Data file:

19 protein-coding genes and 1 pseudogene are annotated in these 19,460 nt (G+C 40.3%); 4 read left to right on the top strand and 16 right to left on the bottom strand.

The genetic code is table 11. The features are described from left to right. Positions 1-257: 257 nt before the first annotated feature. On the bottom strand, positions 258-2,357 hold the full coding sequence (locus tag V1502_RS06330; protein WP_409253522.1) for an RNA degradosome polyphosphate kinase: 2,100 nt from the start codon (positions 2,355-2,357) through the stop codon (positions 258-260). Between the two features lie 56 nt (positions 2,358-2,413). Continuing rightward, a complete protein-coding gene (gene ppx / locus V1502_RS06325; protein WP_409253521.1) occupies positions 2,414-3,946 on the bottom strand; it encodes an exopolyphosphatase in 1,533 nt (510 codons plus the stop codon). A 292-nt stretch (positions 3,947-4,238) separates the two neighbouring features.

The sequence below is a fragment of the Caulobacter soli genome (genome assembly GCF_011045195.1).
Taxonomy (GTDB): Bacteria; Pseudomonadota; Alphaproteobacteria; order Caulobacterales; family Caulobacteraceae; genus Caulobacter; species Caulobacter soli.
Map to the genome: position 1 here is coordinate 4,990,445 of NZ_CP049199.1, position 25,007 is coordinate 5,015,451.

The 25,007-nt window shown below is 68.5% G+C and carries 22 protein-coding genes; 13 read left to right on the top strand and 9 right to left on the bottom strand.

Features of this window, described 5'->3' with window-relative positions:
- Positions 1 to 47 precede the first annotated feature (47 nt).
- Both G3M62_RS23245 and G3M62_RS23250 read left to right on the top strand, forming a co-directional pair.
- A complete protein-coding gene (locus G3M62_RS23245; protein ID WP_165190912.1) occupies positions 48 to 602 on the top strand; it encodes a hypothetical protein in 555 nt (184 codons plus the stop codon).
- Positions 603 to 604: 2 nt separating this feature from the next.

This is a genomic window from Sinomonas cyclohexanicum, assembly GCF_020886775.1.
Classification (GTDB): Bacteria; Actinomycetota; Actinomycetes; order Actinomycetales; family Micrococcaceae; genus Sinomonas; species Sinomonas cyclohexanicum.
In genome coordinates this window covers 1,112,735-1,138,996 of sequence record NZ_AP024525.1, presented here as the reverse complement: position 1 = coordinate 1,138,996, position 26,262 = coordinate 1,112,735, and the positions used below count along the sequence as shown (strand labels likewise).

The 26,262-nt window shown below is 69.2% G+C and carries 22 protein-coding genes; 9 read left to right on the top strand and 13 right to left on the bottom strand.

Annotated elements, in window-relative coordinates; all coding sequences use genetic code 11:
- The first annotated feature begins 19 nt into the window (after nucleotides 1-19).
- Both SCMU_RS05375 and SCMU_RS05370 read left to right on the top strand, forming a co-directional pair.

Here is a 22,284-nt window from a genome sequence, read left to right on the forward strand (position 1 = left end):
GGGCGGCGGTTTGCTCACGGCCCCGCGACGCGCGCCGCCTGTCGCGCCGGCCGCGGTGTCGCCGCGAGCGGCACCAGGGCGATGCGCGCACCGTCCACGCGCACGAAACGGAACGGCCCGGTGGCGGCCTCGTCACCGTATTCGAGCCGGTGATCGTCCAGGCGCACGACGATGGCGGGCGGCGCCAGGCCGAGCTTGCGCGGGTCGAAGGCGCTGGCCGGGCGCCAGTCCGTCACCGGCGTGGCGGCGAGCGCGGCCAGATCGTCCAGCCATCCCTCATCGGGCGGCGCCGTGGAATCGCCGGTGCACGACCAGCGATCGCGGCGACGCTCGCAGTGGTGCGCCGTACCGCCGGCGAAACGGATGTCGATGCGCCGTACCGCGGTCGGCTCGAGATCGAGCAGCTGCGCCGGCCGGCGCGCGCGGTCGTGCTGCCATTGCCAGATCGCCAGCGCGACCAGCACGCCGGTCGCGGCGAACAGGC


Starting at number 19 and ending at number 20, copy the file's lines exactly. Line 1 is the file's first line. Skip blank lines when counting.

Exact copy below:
Here is a 22,284-nt window from a genome sequence, read left to right on the forward strand (position 1 = left end):
GGGCGGCGGTTTGCTCACGGCCCCGCGACGCGCGCCGCCTGTCGCGCCGGCCGCGGTGTCGCCGCGAGCGGCACCAGGGCGATGCGCGCACCGTCCACGCGCACGAAACGGAACGGCCCGGTGGCGGCCTCGTCACCGTATTCGAGCCGGTGATCGTCCAGGCGCACGACGATGGCGGGCGGCGCCAGGCCGAGCTTGCGCGGGTCGAAGGCGCTGGCCGGGCGCCAGTCCGTCACCGGCGTGGCGGCGAGCGCGGCCAGATCGTCCAGCCATCCCTCATCGGGCGGCGCCGTGGAATCGCCGGTGCACGACCAGCGATCGCGGCGACGCTCGCAGTGGTGCGCCGTACCGCCGGCGAAACGGATGTCGATGCGCCGTACCGCGGTCGGCTCGAGATCGAGCAGCTGCGCCGGCCGGCGCGCGCGGTCGTGCTGCCATTGCCAGATCGCCAGCGCGACCAGCACGCCGGTCGCGGCGAACAGGC